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Missionary Spotlight-Facts

February 2003

Area: 104,534 square miles. New Zealand comprises the North and South Islands (separated by the Cook Strait), and numerous smaller islands.

Environment: Mountainous, with stunning scenery (Mount Cook 3,764 metres) and large coastal plains. North Island has three active volcanoes. The climate is temperate, with strong local variations. There is a wide variety of wildlife.

Population: 4 million, with 75% living on North Island and 80% in the cities.

Life expectancy: Men 75 years, women 81 years.

Ethnic groups: New Zealand European 73%, Maori 10%, other European 5%, Pacific islander 4%, Asian and others 8%. There are many immigrants.

Official languages: English and Maori.Literacy: 99%.

Capital: Wellington. Main cities: Auckland, Christchurch, Hamilton and Dunedin.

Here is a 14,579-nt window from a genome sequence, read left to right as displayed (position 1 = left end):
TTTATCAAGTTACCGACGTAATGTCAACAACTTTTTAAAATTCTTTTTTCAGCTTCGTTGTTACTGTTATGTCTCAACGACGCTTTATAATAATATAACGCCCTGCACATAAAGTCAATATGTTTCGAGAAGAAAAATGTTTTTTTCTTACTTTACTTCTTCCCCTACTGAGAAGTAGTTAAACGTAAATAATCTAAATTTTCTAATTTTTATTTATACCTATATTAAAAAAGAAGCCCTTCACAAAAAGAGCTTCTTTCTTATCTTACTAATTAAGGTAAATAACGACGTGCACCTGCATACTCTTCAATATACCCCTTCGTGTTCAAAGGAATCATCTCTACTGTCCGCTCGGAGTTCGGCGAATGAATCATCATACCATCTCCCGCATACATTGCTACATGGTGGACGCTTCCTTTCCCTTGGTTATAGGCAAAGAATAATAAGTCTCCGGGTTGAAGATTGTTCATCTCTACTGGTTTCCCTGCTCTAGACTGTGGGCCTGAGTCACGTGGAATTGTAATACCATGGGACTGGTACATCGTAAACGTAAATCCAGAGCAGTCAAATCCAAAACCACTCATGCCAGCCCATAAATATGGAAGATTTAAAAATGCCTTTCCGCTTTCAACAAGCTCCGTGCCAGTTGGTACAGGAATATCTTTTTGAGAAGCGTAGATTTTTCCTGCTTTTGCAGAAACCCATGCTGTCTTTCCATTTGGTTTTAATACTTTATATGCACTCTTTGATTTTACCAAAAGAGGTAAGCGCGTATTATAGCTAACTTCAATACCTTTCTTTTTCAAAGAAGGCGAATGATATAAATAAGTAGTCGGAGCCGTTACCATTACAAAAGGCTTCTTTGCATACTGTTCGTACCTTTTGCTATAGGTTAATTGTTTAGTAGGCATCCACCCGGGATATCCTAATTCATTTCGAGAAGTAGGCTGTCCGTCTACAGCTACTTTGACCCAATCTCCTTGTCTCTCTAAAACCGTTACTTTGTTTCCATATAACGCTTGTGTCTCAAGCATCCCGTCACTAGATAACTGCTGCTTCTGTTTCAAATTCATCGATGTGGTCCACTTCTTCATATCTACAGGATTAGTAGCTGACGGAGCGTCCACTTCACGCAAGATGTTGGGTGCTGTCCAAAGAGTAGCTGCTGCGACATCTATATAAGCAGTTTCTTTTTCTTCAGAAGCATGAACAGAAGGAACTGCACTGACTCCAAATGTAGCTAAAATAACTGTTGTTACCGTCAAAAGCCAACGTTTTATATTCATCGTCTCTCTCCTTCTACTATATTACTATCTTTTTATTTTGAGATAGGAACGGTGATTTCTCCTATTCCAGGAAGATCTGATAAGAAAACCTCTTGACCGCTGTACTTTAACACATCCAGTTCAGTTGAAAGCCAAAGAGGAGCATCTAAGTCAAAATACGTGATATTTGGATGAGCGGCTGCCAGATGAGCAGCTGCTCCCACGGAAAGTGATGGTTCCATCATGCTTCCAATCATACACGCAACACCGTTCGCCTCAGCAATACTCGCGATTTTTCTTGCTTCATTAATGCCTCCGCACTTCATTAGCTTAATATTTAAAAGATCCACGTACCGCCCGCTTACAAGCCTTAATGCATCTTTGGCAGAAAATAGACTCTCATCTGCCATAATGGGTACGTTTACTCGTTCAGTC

Economy: Half the land is suitable for farming and a further quarter is forested. Over the last 20 years the economy has prospered, as it has moved from agricultural to mixed free market. New Zealand is self-sufficient in power (60% hydroelectric; with its own coal and natural gas). Inflation is low. Exports include forestry and dairy products, meat, fish, and manufactured goods; Australia, USA, Japan and UK are trading partners. Tourism is also important.

Religions: Protestant 38%; Non-religious 35%; Roman Catholic 13%; Cults (especially Mormons, Jehovah’s Witnesses and Seventh Day Adventists) 11%; Buddhist/Chinese religions 1%; Hindu 1%; others 1%.

Protestant denominations: Anglican, Presbyterian, Methodist, Baptist, various Pentecostal, Brethren and others.

History: Captain James Cook discovered New Zealand in 1769. From 1840 it was a British colony. In 1907 it became an independent dominion, with the English monarch remaining titular Head of State. There are political tensions between the indigenous Maori and white New Zealanders.

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